Language is kind of a hobby of mine.
It's not a hobby I give a lot of time to, mind you, but I do find so many things about languages fascinating. How they evolve, how they work, what makes this word better than that one, and so on-- it's all interesting. Here's a fun one for you: When I was learning Scots Gaelic, I learnt the phrase "Is math sin", which is pronounced "Ish ma shin", which sounds like "Smashing", which in Scotland is slang for "Good", which just happens to be what "Is math sin" means. Cool, eh?
As it happens, English is the language I have the most fun with, being as it is my native language and all. I've never had to work hard at English, which I'm pretty sure annoys other people to no end, but it's easy for me. (Hey, I have to put hours and hours into maths & sciences. Leave me alone.)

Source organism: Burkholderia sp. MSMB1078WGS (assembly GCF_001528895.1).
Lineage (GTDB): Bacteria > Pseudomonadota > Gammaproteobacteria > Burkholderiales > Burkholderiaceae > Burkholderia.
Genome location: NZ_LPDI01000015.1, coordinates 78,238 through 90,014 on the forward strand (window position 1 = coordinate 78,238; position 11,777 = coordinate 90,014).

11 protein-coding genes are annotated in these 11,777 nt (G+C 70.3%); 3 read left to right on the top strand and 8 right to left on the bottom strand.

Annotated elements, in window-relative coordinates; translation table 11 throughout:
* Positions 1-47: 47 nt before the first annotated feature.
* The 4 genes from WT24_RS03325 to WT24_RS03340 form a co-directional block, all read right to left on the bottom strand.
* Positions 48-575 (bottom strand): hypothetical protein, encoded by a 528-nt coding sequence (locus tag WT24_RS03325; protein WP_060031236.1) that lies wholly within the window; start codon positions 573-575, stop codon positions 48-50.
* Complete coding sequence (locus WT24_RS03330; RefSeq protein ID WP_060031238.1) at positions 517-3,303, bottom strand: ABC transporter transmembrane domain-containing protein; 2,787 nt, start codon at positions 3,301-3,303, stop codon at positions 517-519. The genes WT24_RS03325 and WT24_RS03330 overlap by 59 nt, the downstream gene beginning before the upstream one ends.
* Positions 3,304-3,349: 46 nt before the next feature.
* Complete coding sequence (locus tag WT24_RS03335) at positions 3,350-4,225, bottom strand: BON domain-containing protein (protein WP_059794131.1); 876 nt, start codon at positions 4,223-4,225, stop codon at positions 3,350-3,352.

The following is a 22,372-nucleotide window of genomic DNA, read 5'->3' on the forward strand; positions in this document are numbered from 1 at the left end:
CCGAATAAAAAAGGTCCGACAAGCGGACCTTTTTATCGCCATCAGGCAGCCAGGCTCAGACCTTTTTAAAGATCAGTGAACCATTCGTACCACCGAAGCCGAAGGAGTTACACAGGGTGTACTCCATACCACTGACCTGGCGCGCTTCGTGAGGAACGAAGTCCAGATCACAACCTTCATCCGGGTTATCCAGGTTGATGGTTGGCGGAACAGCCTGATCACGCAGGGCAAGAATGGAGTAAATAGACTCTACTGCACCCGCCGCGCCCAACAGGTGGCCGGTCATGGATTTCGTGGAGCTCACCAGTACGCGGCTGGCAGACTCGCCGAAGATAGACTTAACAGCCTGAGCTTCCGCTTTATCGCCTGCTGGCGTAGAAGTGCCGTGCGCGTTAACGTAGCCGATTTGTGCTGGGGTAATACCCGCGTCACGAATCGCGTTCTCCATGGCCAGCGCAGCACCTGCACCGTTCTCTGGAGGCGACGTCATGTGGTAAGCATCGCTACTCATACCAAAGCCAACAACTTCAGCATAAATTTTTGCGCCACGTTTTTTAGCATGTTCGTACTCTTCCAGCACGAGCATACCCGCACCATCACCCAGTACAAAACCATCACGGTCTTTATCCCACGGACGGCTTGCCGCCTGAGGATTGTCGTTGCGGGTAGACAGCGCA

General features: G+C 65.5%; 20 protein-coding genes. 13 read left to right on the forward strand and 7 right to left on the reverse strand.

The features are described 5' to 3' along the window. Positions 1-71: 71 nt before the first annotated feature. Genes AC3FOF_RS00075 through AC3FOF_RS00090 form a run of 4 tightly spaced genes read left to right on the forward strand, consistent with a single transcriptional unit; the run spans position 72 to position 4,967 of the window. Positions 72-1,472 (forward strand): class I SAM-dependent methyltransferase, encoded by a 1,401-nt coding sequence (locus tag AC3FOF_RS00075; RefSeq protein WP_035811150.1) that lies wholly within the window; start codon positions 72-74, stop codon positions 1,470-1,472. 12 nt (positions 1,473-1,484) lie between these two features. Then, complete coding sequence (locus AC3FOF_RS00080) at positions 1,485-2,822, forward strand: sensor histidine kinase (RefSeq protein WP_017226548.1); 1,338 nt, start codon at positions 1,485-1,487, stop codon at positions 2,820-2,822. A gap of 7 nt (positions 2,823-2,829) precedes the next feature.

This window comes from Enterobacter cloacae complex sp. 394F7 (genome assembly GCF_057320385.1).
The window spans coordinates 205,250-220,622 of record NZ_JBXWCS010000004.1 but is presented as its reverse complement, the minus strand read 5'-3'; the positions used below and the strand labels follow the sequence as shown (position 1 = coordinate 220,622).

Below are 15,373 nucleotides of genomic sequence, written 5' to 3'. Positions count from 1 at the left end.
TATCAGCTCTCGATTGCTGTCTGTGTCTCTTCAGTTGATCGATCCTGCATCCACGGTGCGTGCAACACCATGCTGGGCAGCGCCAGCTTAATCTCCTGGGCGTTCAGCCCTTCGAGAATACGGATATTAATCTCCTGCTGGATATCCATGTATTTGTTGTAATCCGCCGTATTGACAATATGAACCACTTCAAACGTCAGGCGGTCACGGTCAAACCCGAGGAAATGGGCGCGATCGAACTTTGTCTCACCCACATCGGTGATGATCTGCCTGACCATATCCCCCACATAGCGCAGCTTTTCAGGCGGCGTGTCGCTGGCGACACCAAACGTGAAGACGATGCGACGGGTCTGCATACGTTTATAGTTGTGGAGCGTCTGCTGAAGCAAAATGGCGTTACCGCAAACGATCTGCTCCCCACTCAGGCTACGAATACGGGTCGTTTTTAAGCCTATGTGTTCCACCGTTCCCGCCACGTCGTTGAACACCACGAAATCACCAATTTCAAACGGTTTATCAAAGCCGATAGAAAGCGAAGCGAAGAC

And therefore, it annoys me that I have a hard time with "farther" and "further". This is not an uncommon struggle; you will find this pairing on most lists of frequently confused words. But, I'm not used to confusing words. Give me "affect" and "effect" or "lie" and "lay" any day, and I've got you covered. And even more annoying is this: I know the difference between "farther" (refers to literal distance) and "further" (refers to figurative distance or degree) perfectly well; it's when applying them in everyday speech & writing that I have issues.
So here is where the real problem lies: I've never had to work at English, so I've no idea how to imprint all this knowledge onto my brain in order to make it habit. Sigh.